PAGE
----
Slí Eile: The right have uncovered evidence that, with the average rate of price deflation accelerating, the 'real' value of social welfare rates to the unemployed, sick, children, pensioners etc has increased by some few percentage points since the 'pre-October 2008' position (post by Colm McCarthy on irisheconomy Friday 14 August). And they're going to town on this. A number of observations are in order: I couldn't agree more. But, does the 'left' have one?
1 The real value of SW rates, as measured by changes in the CPI and HICP, has increased (as have some other forms of income, by the way as CSO earnings data series confirm). So what?
2 Cutting nominal SW rates is clearly on the agenda of those determined to shift the burden of fiscal adjustment wide and far. Lets say the Snip Report was a spray-gun approach. The actual impact socially, fiscally and economically has not be tested or seriously debated (see points raised by Michael Taft on Notes on the Front). In other words, the deflationary impact of these cuts is an issue that is not being dealt with by those arguing for cuts.
3 In a very good article in yesterday's Irish Times (Minimum wage debate is a fatal distraction), Ray Kinsella points out that:
So, at the level of the individual, the family, and the firm, the issue of the minimum wage matters. But at the macro level – ie turning the economy around – it is distracting attention from what really needs to be done.I very much agree. Ray Kinsella could have also said 'social welfare rates' for 'minimum wage'.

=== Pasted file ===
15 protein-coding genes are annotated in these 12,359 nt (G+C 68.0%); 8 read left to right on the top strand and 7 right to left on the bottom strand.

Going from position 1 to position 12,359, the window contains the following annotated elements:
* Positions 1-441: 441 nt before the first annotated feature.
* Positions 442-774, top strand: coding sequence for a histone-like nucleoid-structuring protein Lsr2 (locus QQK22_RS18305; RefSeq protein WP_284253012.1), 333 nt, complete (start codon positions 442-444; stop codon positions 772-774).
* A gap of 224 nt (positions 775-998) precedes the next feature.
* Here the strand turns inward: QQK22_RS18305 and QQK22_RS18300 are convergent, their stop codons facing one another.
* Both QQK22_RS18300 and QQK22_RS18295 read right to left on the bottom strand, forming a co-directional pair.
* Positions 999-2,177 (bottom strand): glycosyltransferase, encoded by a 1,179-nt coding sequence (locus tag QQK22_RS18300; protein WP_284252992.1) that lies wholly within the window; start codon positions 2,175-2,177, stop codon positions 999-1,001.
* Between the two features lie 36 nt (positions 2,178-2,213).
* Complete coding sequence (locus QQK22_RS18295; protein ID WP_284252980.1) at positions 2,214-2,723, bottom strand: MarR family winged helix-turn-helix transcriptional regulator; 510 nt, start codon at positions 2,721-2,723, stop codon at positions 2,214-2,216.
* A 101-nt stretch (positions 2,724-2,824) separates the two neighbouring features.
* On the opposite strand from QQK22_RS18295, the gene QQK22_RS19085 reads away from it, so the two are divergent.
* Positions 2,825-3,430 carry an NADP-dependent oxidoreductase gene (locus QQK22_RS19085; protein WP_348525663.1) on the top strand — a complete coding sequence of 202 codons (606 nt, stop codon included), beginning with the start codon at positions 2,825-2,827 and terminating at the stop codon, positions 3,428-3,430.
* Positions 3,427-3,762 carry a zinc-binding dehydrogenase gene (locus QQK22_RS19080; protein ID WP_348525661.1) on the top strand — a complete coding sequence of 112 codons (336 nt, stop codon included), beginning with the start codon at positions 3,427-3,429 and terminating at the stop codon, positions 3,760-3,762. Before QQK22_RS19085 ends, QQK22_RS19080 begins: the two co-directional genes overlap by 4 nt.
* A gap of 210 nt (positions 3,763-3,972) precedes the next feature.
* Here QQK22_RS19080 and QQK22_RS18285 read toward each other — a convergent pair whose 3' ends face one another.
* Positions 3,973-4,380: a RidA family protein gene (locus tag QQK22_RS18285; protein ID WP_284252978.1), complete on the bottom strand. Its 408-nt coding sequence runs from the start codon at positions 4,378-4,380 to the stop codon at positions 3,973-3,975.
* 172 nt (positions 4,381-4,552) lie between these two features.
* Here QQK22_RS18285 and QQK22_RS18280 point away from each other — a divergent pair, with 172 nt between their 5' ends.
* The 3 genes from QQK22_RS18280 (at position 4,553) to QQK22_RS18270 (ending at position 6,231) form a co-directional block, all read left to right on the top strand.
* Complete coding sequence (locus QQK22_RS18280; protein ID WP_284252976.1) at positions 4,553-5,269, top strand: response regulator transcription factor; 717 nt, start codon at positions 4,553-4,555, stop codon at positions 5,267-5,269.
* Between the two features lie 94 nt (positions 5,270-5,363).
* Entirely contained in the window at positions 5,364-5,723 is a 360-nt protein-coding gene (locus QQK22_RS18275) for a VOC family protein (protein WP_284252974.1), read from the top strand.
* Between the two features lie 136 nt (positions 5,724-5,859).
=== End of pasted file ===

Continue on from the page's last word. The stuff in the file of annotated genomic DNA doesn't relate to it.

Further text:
4 The fundamental issue in the ensuing debate about SW rates is one of justice. Significant gains were made in recent years, not least thanks to the campaigning by some of the social partners. The appalling economic mess we find ourselves in was not caused by those who now find themselves without employment and very often without hope. But, as Kinsella observed:
...there is the devastating decline in self-esteem of those who lose their job, for reasons beyond their control. The significant increase in the number of people presenting at GPs with psycho-social stress would seem to confirm this.5 Why should some well-paid economists in relatively secure positions of employment pursue - relentlessly - a campaign to reverse the gains made (including the unforeseen very small gain of recent months - notwithstanding the rise in overall SW numbers and cuts in welfare to young people)?
6 Nobody calling for SW cuts is dealing with the wider social trauma and the fundamentally unjust distribution of income and wealth at the heart of the now defunct Celtic Tiger.
7 Lets get back to a debate on how to get people into work through new employment. Lets give hope, not continuing despair and threats of Latvian punishment on those least able to afford it.
The only way out of the growth and competitiveness cul de sac into which the economy has been driven is a strategy for growing the economy. The Government doesn’t have one.
I couldn't agree more. But, does the 'left' have one?